Egyptian President Hosni Mubarak, seeking to take advantage of Israel's demand for a sharp increase in U.S. aid, wants an extra $870 million for his economically troubled nation, according to Egyptian and State Department sources.
The Egyptian leader is scheduled to arrive here today to start a five-day visit, during which he will meet with President Reagan to discuss his increasing aid needs as well as his initiative to revive the long-stalled Middle East peace process, beginning with discussions here between a Jordanian-Palestinian delegation and the U.S. government.
The request for $870 million this fiscal year, submitted by Egyptian Foreign Minister Asmet Abdel-Meguid last month, is $70 million more than the Israelis are presently expecting in emergency assistance this year and comes atop the nearly $1 billion increase Egypt is seeking for fiscal 1986.
Congressional and administration sources said that no decision had been made but that Egypt was unlikely to obtain more than $200 million, if that, in addition to the roughly $1 billion in economic aid already budgeted for this year.
The request is certain to sharpen the dilemma the Reagan administration faces in responding to the escalating economic demands of its two chief Middle East peace partners.
Together, they want more than $3 billion beyond what they are scheduled to receive. The two countries already account for almost half of all U.S. foreign aid.
Israeli Finance Minister Yitzhak Modai, who completed three days of talks with senior U.S. officials yesterday, indicated at a news conference that he expected the administration to announce soon an economic aid package for the Jewish state that will come near the request for an immediate $800 million in emergency assistance.
Administration spokesmen have officially welcomed signs of new movement on the Arab side in the stalled Mideast peace process and an improvement in Egyptian-Israeli relations.
But they said many questions remain about both Mubarak's recent proposal and the recently concluded accord between King Hussein of Jordan and Palestine Liberation Organization chief Yasser Arafat before the United States decides whether, and how, to reengage in the peace process.
"We're still at the beginning of something that could lead to negotiations," said one State Department official cautiously. "It's early yet but at least there is movement . . . or the appearance of movement."
Among the questions U.S. officials ask is whether the Egyptian and Jordanian leaders are acting in tandem, or on separate tracks, in their peace initiatives and whether Hussein is ready to accept Mubarak's proposal for eventual direct negotiations between Israel and a Jordanian-Palestinian delegation.
The agreement signed between Hussein and Arafat Feb. 11 calls for a U.N.-sponsored international conference, rather than direct Arab-Israeli talks. The Palestinian leader has yet to comment on the Mubarak proposal but the PLO has officially condemned it.
"There is a lot more to be done between Hussein and the Palestinian leaders," the State Department official remarked.
Israeli supporters in Congress have voiced far greater skepticism, arguing that the Mubarak proposal was just "smoke and mirrors" in advance of his state visit here in quest of more military and economic aid this year and next.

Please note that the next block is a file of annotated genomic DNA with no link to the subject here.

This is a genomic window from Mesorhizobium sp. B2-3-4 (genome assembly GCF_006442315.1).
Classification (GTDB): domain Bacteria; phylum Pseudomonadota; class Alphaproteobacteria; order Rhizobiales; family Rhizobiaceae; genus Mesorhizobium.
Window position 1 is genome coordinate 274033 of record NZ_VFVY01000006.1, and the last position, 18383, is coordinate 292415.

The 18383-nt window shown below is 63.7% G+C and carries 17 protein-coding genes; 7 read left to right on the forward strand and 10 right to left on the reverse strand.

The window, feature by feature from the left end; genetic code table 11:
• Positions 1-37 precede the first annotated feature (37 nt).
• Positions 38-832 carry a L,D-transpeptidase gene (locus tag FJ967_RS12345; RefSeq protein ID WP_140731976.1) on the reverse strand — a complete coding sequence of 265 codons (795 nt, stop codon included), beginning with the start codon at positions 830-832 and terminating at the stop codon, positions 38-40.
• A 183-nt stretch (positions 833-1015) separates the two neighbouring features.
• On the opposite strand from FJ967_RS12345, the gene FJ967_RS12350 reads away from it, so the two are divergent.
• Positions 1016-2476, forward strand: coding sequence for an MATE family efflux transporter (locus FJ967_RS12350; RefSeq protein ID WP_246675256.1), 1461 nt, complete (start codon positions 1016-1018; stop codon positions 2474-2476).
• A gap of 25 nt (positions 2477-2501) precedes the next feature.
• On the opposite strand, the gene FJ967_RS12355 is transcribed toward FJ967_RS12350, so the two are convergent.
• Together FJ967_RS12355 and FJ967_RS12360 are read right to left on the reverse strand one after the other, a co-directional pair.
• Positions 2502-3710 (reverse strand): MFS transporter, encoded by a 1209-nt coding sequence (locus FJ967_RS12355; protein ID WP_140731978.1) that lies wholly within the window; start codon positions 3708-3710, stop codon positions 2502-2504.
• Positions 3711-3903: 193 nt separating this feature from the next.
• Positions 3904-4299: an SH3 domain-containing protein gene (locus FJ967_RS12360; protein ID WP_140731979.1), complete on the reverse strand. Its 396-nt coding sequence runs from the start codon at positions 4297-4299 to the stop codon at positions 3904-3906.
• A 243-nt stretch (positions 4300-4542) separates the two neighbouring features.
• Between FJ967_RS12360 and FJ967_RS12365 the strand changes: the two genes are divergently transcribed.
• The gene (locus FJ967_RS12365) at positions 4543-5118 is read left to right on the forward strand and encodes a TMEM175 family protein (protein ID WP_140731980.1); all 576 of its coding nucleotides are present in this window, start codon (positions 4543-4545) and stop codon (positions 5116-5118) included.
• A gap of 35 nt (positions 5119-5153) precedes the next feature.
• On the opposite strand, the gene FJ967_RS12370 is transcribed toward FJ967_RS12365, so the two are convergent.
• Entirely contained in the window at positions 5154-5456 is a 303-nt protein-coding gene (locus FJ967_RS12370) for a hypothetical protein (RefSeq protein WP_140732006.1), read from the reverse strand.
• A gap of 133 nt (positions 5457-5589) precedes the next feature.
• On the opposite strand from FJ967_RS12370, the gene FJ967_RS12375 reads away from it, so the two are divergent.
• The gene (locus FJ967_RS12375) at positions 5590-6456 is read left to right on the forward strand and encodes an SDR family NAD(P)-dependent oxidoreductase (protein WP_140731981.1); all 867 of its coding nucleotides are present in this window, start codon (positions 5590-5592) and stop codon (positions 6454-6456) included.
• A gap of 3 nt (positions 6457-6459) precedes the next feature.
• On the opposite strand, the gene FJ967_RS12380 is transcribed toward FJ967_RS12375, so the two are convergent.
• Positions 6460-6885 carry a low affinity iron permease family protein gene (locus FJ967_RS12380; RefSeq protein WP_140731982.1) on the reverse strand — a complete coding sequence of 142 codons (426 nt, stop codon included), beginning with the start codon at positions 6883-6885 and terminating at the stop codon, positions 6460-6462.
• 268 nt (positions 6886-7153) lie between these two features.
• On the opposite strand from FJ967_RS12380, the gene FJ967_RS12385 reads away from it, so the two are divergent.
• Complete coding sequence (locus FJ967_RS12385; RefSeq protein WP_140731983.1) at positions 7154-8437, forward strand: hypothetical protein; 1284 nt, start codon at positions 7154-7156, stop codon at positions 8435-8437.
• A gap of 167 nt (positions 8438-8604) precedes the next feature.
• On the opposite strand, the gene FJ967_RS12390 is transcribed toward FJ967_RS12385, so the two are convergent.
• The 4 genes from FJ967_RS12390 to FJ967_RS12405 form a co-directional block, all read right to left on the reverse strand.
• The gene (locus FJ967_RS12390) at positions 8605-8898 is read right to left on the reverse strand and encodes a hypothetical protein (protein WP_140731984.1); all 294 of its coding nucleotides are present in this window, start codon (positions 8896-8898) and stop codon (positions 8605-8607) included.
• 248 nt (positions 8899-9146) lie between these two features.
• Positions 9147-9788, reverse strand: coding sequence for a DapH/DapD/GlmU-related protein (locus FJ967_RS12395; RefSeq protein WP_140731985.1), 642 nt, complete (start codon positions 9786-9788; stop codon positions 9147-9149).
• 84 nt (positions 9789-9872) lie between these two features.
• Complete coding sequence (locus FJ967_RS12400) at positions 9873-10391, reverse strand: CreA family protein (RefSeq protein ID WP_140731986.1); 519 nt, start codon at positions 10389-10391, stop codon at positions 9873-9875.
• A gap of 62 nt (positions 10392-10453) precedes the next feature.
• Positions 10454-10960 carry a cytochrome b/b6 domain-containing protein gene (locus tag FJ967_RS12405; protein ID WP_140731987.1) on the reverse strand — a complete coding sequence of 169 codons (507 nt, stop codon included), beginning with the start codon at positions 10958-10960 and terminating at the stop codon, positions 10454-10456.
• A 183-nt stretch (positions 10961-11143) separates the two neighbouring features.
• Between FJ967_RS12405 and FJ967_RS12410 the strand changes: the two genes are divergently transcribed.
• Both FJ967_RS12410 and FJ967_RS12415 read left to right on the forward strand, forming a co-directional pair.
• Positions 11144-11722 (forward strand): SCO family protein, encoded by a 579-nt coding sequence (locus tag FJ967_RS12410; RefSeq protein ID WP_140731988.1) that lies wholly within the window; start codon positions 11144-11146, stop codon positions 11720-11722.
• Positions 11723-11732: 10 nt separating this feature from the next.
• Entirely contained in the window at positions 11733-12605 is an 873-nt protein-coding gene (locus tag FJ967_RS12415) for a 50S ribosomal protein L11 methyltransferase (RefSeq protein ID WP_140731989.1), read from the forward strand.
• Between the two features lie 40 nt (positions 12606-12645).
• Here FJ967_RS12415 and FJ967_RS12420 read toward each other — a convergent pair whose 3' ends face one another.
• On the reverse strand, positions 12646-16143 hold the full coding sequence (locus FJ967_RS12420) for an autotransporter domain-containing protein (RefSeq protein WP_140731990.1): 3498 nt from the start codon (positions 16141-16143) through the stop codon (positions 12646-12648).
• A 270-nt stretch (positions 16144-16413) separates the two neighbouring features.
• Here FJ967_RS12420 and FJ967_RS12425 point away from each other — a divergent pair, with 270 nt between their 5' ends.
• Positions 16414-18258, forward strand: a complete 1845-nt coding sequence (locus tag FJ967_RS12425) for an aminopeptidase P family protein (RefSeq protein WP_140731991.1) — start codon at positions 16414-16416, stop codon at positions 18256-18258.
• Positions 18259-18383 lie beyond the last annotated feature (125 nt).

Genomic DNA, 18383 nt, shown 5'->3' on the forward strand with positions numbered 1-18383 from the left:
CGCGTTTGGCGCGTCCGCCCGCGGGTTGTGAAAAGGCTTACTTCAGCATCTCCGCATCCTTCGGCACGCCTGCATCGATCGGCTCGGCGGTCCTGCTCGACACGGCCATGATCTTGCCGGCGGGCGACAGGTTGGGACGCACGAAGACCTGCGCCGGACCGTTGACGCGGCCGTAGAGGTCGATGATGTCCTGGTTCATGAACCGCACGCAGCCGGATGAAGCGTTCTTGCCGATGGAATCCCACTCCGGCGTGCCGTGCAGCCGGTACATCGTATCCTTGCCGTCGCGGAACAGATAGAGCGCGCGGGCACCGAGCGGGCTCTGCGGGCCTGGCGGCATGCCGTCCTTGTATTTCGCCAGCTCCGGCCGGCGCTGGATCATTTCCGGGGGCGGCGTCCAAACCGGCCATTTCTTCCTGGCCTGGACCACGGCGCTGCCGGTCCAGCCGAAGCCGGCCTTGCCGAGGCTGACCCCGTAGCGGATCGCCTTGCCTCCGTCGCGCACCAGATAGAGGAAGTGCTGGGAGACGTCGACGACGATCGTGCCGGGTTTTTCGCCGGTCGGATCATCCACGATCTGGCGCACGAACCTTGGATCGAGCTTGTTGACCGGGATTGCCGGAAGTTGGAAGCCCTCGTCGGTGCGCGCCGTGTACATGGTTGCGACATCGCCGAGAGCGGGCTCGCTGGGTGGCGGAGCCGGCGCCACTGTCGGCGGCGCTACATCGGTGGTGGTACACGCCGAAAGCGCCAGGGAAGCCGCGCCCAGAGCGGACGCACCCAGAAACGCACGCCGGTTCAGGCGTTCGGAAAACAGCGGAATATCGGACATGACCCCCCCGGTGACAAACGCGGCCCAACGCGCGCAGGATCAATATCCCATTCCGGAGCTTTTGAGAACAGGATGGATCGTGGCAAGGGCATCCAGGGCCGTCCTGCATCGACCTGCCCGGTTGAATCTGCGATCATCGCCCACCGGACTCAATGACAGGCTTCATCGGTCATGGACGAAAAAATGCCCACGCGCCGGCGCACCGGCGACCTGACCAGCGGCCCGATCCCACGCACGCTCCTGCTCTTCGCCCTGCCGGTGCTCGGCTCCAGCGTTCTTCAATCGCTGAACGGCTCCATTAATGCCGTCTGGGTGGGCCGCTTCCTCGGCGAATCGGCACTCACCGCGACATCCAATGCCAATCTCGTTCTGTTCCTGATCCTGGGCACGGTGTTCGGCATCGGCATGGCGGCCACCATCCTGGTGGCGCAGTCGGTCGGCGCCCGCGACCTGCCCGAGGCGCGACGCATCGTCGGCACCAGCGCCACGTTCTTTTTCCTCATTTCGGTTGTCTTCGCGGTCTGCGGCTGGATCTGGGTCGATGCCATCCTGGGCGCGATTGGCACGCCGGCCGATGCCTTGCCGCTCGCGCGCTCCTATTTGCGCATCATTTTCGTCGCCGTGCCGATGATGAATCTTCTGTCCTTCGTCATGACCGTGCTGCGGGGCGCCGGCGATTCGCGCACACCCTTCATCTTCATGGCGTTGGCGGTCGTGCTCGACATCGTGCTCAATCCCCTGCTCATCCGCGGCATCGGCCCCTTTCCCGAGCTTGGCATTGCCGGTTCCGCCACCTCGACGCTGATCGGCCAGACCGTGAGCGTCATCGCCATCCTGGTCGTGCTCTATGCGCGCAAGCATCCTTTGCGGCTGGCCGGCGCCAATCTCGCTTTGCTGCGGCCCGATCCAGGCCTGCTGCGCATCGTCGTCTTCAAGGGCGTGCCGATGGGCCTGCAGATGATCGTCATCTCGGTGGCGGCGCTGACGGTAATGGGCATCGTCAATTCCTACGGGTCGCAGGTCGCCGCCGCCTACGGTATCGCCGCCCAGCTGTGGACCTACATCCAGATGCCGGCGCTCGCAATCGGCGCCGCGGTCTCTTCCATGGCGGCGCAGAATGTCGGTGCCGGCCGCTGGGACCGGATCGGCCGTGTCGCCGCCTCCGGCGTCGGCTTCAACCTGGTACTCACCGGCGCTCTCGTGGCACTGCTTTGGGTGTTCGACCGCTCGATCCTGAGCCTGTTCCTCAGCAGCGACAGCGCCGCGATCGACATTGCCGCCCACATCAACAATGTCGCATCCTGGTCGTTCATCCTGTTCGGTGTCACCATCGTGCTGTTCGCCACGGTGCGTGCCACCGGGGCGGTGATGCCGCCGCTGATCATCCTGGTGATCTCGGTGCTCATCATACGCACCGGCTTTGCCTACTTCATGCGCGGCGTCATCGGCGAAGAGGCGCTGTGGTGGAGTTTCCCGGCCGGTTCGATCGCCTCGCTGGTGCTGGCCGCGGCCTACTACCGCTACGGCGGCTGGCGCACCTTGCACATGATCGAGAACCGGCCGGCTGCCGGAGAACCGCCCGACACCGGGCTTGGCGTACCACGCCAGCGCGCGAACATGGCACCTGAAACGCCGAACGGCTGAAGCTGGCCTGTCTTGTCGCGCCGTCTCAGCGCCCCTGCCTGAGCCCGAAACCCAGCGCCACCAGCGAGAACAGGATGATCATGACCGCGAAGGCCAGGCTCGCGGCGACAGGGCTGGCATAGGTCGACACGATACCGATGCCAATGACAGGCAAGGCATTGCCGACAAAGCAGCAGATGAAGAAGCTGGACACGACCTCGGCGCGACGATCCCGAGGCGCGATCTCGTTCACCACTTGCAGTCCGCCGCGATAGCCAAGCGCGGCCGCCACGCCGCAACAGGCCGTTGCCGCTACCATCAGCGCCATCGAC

The new Egyptian economic aid request for $870 million atop the $815 million already pledged is spurred partly by mounting foreign-exchange problems.
Cairo is $285 million in arrears on repayment of its $4.5 billion military debt to the United States. Last week it paid $60 million, thereby postponing from June to August a threatened aid cutoff stemming from a law that halts assistance to any country falling one year in arrears.
Egypt now anticipates a drop in oil exports as well as prices that will cost it $300 million this year. It is also estimating a drop of $400 million in remittances from Egyptians working abroad. These are its two main sources of foreign exchange earnings.
Egypt is asking for some of the $870 million -- as much as half, according to some accounts -- in cash. Such money could be used at least indirectly to pay off the arrears, according to administration sources.
Another rationale for the Egyptian request is that Israel is seeking $1.5 billion in emergency financial aid over the next two years.
The Egyptians have long argued for aid consideration on a par with Israel because of the political risks it took, and the Arab isolation it incurred, upon signing a peace treaty with Israel in 1979. Instead, the gap with Israel has steadily widened, provoking increasing resentment in Cairo.
The administration rejects the idea of a "parity formula" and has said it bases aid to Egypt on its needs, ability to absorb the funds and what Washington can afford to provide at a time of austerity at home. At the end of fiscal 1984, the so-called "pipeline" of unspent U.S. project aid to Egypt stood at $2.4 billion.
Israel's emergency request for $1.5 billion is in addition to projected fiscal 1986 military assistance of $1.8 billion and economic aid that is expected to be at least $1.2 billion.
The administration has not agreed to Israel's economic aid requests, saying it wants to see further fiscal reforms and austerity measures.
Finance Minister Modai said yesterday he and U.S. officials had agreed not to discuss figures and timetables in public, but when asked whether he expects to obtain most of his country's requests, he replied, "Yes."
Testifying before Congress this week, Secretary of State George P. Shultz and his undersecretary for economic affairs, W. Allen Wallis, argued that Israel must do more to set its financial house in order. But Israeli supporters on Capitol Hill made clear that if the administration delays much longer in submitting an economic aid figure for Israel, Congress is likely to take the initiative in deciding what the amount should be.